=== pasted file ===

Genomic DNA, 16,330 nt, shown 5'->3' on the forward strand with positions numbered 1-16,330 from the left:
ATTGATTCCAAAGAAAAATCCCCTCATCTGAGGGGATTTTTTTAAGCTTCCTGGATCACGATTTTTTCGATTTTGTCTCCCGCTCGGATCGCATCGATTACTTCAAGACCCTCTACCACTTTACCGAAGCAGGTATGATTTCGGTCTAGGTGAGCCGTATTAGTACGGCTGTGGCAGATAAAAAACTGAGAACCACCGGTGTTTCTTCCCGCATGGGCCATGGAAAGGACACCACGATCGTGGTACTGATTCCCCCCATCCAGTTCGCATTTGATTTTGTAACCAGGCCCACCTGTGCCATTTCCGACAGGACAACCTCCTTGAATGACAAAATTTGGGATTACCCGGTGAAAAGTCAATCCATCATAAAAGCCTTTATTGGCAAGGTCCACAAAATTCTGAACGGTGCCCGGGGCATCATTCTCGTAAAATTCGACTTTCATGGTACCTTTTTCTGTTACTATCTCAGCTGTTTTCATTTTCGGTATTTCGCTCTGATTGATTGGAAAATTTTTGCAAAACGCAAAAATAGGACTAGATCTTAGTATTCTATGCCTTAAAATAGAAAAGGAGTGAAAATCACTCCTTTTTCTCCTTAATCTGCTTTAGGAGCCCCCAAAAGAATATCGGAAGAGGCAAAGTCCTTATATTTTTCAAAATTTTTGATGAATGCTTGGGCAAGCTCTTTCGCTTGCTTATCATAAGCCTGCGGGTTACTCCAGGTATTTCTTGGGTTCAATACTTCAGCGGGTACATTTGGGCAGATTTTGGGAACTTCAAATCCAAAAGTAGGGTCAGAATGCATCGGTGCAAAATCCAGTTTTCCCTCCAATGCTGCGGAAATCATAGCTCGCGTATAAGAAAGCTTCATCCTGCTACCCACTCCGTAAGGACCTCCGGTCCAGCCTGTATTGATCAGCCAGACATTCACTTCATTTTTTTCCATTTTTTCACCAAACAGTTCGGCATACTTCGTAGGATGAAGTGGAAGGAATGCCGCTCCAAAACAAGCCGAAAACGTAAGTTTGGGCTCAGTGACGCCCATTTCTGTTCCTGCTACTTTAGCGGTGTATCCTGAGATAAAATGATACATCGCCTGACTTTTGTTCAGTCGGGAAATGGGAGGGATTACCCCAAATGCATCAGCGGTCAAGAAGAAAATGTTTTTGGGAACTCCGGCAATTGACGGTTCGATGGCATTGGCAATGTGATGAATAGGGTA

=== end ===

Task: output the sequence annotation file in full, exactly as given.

Genomic DNA, 16,330 nt, shown 5'->3' on the forward strand with positions numbered 1-16,330 from the left:
ATTGATTCCAAAGAAAAATCCCCTCATCTGAGGGGATTTTTTTAAGCTTCCTGGATCACGATTTTTTCGATTTTGTCTCCCGCTCGGATCGCATCGATTACTTCAAGACCCTCTACCACTTTACCGAAGCAGGTATGATTTCGGTCTAGGTGAGCCGTATTAGTACGGCTGTGGCAGATAAAAAACTGAGAACCACCGGTGTTTCTTCCCGCATGGGCCATGGAAAGGACACCACGATCGTGGTACTGATTCCCCCCATCCAGTTCGCATTTGATTTTGTAACCAGGCCCACCTGTGCCATTTCCGACAGGACAACCTCCTTGAATGACAAAATTTGGGATTACCCGGTGAAAAGTCAATCCATCATAAAAGCCTTTATTGGCAAGGTCCACAAAATTCTGAACGGTGCCCGGGGCATCATTCTCGTAAAATTCGACTTTCATGGTACCTTTTTCTGTTACTATCTCAGCTGTTTTCATTTTCGGTATTTCGCTCTGATTGATTGGAAAATTTTTGCAAAACGCAAAAATAGGACTAGATCTTAGTATTCTATGCCTTAAAATAGAAAAGGAGTGAAAATCACTCCTTTTTCTCCTTAATCTGCTTTAGGAGCCCCCAAAAGAATATCGGAAGAGGCAAAGTCCTTATATTTTTCAAAATTTTTGATGAATGCTTGGGCAAGCTCTTTCGCTTGCTTATCATAAGCCTGCGGGTTACTCCAGGTATTTCTTGGGTTCAATACTTCAGCGGGTACATTTGGGCAGATTTTGGGAACTTCAAATCCAAAAGTAGGGTCAGAATGCATCGGTGCAAAATCCAGTTTTCCCTCCAATGCTGCGGAAATCATAGCTCGCGTATAAGAAAGCTTCATCCTGCTACCCACTCCGTAAGGACCTCCGGTCCAGCCTGTATTGATCAGCCAGACATTCACTTCATTTTTTTCCATTTTTTCACCAAACAGTTCGGCATACTTCGTAGGATGAAGTGGAAGGAATGCCGCTCCAAAACAAGCCGAAAACGTAAGTTTGGGCTCAGTGACGCCCATTTCTGTTCCTGCTACTTTAGCGGTGTATCCTGAGATAAAATGATACATCGCCTGACTTTTGTTCAGTCGGGAAATGGGAGGGATTACCCCAAATGCATCAGCGGTCAAGAAGAAAATGTTTTTGGGAACTCCGGCAATTGACGGTTCGATGGCATTGGCAATGTGATGAATAGGGTA